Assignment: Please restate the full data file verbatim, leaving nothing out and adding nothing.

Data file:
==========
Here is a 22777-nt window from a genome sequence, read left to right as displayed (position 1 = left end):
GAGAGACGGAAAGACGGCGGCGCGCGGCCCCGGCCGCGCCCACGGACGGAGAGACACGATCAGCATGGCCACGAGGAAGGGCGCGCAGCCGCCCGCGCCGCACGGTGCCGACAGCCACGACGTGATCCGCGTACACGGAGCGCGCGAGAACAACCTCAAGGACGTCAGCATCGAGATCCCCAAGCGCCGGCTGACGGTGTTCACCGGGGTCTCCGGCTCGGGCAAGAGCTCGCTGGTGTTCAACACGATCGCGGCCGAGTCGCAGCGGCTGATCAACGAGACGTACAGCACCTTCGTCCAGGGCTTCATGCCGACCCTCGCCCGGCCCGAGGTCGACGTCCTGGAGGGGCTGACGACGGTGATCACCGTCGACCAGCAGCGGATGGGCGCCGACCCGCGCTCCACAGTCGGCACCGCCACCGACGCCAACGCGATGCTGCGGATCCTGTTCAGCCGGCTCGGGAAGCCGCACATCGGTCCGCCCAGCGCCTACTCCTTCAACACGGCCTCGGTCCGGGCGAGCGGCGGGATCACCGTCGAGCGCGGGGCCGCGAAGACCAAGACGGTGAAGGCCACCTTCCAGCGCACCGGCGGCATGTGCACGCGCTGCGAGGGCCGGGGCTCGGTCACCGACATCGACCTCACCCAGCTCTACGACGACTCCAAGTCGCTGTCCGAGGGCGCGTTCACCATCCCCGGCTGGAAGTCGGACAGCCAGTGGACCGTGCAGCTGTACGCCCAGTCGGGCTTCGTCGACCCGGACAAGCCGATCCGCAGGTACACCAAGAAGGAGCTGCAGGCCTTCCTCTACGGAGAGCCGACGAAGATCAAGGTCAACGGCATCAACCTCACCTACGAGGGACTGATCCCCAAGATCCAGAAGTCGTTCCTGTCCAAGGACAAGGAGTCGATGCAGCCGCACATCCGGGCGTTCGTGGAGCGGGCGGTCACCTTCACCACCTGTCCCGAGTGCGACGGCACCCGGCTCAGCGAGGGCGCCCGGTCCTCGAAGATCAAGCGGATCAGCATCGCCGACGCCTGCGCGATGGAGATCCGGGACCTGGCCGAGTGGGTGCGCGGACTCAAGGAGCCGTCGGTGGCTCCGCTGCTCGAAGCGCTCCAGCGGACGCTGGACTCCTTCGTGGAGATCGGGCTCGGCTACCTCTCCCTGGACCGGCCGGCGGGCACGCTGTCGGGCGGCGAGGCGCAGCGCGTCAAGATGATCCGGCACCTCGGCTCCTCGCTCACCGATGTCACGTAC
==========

Here is a 22777-nt window from a genome sequence, read left to right as displayed (position 1 = left end):
GAGAGACGGAAAGACGGCGGCGCGCGGCCCCGGCCGCGCCCACGGACGGAGAGACACGATCAGCATGGCCACGAGGAAGGGCGCGCAGCCGCCCGCGCCGCACGGTGCCGACAGCCACGACGTGATCCGCGTACACGGAGCGCGCGAGAACAACCTCAAGGACGTCAGCATCGAGATCCCCAAGCGCCGGCTGACGGTGTTCACCGGGGTCTCCGGCTCGGGCAAGAGCTCGCTGGTGTTCAACACGATCGCGGCCGAGTCGCAGCGGCTGATCAACGAGACGTACAGCACCTTCGTCCAGGGCTTCATGCCGACCCTCGCCCGGCCCGAGGTCGACGTCCTGGAGGGGCTGACGACGGTGATCACCGTCGACCAGCAGCGGATGGGCGCCGACCCGCGCTCCACAGTCGGCACCGCCACCGACGCCAACGCGATGCTGCGGATCCTGTTCAGCCGGCTCGGGAAGCCGCACATCGGTCCGCCCAGCGCCTACTCCTTCAACACGGCCTCGGTCCGGGCGAGCGGCGGGATCACCGTCGAGCGCGGGGCCGCGAAGACCAAGACGGTGAAGGCCACCTTCCAGCGCACCGGCGGCATGTGCACGCGCTGCGAGGGCCGGGGCTCGGTCACCGACATCGACCTCACCCAGCTCTACGACGACTCCAAGTCGCTGTCCGAGGGCGCGTTCACCATCCCCGGCTGGAAGTCGGACAGCCAGTGGACCGTGCAGCTGTACGCCCAGTCGGGCTTCGTCGACCCGGACAAGCCGATCCGCAGGTACACCAAGAAGGAGCTGCAGGCCTTCCTCTACGGAGAGCCGACGAAGATCAAGGTCAACGGCATCAACCTCACCTACGAGGGACTGATCCCCAAGATCCAGAAGTCGTTCCTGTCCAAGGACAAGGAGTCGATGCAGCCGCACATCCGGGCGTTCGTGGAGCGGGCGGTCACCTTCACCACCTGTCCCGAGTGCGACGGCACCCGGCTCAGCGAGGGCGCCCGGTCCTCGAAGATCAAGCGGATCAGCATCGCCGACGCCTGCGCGATGGAGATCCGGGACCTGGCCGAGTGGGTGCGCGGACTCAAGGAGCCGTCGGTGGCTCCGCTGCTCGAAGCGCTCCAGCGGACGCTGGACTCCTTCGTGGAGATCGGGCTCGGCTACCTCTCCCTGGACCGGCCGGCGGGCACGCTGTCGGGCGGCGAGGCGCAGCGCGTCAAGATGATCCGGCACCTCGGCTCCTCGCTCACCGATGTCACGTAC